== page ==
How applicable are our estimates to other HIV-infected patients? The database of the ART-CC included patients from many countries of Europe and North America who were treated in different settings. The spectrum of patients was broad: men and women, from teenagers to elderly people and the major exposure categories were well represented. The severity of immunodeficiency at baseline ranged from very severe to non-existent, and viral replication from very low to extremely high. Our results should therefore be applicable to many other patients from industrialized countries. Recording of deaths in ART-CC can be assumed to be near complete: in two cohorts deaths are routinely ascertained from the national mortality register, and mortality rates in these two cohorts are similar to the other cohorts. The large number of patients and deaths analysed are a strength of our study, even though follow-up was limited to ~4 years. It is possible that mortality will increase in HIV-infected patients with longer duration of treatment, although we failed to detect such a trend in a recent analysis of ART-CC data.13 We stress that our estimates apply only to HIV-infected patients who survived for at least 6 months after starting treatment. Mortality in the first months of ART is high in patients starting ART with low CD4 counts and advanced disease. This early mortality was not considered in the present analysis, but has been described in previous reports from the ART-CC collaboration.10,13,28 Also, we restricted analyses to patients infected either through heterosexual sex, sex between men or injection drug use. The number of patients infected through other routes, including by blood transfusions or blood products, was too small to allow such detailed analyses.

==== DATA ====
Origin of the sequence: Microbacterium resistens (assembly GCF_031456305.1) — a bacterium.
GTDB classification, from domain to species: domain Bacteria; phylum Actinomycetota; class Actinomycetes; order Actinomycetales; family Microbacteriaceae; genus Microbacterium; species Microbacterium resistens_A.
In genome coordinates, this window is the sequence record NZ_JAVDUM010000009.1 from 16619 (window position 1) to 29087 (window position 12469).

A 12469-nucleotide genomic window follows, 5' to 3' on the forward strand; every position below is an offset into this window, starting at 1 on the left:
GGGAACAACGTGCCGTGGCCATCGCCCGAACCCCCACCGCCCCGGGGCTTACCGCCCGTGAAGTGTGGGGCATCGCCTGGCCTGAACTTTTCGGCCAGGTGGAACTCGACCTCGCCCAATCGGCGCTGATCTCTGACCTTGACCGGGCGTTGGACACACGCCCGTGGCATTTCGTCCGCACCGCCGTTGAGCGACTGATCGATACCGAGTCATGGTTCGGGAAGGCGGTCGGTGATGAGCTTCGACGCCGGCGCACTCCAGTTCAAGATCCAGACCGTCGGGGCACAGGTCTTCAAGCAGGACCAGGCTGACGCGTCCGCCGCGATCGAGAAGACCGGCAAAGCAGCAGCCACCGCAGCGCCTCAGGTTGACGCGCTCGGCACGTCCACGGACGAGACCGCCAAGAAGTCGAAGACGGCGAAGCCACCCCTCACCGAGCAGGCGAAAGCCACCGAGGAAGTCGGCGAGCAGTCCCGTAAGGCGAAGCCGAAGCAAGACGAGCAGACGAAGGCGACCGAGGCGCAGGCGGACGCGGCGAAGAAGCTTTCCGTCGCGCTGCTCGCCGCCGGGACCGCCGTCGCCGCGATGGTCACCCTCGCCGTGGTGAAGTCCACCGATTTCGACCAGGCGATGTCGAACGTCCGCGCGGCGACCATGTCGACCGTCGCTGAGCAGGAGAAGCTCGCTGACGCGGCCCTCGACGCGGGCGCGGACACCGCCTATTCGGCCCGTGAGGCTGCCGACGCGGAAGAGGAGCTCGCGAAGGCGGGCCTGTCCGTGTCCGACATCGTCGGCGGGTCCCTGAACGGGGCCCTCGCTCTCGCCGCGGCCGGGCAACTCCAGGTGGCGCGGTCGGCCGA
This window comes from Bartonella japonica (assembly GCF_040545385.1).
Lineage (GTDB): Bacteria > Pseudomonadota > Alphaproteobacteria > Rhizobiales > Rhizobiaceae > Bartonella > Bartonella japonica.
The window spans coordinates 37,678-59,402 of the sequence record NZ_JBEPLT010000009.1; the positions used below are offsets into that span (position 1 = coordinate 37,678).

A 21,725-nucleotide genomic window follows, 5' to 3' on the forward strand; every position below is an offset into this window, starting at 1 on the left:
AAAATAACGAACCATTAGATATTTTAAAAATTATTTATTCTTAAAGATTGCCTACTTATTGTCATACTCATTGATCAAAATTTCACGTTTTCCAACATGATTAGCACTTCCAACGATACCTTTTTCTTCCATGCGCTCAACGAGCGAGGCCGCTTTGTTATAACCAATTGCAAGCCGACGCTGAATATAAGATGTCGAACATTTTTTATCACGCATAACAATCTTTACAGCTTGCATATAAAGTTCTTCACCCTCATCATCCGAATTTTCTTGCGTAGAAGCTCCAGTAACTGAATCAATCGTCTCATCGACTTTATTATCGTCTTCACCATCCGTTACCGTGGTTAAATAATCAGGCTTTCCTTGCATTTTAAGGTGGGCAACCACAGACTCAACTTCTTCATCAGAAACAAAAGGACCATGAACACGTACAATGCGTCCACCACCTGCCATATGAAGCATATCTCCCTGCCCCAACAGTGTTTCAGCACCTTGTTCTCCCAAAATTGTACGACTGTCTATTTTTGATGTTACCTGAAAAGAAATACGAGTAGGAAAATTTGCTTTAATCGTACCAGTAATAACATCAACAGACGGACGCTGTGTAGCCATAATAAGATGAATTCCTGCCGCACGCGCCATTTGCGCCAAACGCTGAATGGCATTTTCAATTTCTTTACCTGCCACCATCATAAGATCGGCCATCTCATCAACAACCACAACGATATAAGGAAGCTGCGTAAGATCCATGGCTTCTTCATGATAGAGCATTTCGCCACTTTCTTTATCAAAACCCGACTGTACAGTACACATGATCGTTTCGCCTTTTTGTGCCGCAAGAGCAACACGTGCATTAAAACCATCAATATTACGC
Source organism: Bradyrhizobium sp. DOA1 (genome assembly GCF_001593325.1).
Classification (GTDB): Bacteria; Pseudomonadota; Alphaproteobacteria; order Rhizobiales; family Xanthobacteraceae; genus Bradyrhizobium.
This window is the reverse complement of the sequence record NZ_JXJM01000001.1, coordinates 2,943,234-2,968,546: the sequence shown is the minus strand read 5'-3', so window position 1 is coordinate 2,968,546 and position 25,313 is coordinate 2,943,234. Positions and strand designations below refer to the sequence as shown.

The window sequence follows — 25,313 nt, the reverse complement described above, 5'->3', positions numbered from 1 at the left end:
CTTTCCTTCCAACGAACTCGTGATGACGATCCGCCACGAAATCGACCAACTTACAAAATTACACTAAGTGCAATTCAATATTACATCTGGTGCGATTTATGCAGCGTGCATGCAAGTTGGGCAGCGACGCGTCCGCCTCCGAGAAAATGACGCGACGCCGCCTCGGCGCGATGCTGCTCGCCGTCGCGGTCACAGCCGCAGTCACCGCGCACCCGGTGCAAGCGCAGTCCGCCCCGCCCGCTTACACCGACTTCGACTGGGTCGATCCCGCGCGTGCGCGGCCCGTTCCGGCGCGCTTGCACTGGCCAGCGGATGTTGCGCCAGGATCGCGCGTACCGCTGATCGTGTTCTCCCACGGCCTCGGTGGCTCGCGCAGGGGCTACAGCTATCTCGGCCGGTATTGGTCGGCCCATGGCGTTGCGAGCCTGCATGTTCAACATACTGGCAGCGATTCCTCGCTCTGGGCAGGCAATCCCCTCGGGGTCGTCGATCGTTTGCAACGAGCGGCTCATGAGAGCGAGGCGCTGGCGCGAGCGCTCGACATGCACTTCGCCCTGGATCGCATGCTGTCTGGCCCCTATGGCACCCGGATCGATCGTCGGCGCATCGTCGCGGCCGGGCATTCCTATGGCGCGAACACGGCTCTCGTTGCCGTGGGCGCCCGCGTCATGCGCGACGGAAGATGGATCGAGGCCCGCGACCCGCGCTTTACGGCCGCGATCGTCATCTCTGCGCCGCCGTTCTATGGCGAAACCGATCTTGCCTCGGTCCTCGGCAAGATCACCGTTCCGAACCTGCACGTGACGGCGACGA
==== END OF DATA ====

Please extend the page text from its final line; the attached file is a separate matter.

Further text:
Our analysis did not consider differences between the HIV-infected population and the corresponding general population other than gender and age. There are important differences in the prevalence of risk factors such as smoking between HIV-infected and non-infected populations. For example, a collaborative analysis of HIV cohort studies found that >50% of HIV-infected patients were smokers.29 In the countries covered by our study, this proportion will be lower (20–40%) in men and women of the same age from the general population.30 Clearly, part of the increased mortality relative to the general population may be attributable to other lifestyle factors, and smoking in particular, rather than to HIV infection. In an important minority of patients, infection was associated with the injection of intravenous drugs. Studies of HIV infected IDUs have repeatedly shown that they are at increased risk of death from causes not directly related to HIV infection, including overdose, suicide and homicide.31,32 Also, these patients are known to be at risk of fatal overdose or liver failure associated with co-infection with hepatitis C virus (HCV).33,34 We did not consider HCV infection in our analyses. However, because HCV co-infection is mainly found in IDUs, its effect will largely be subsumed in the increased hazard for IDUs in our analysis.35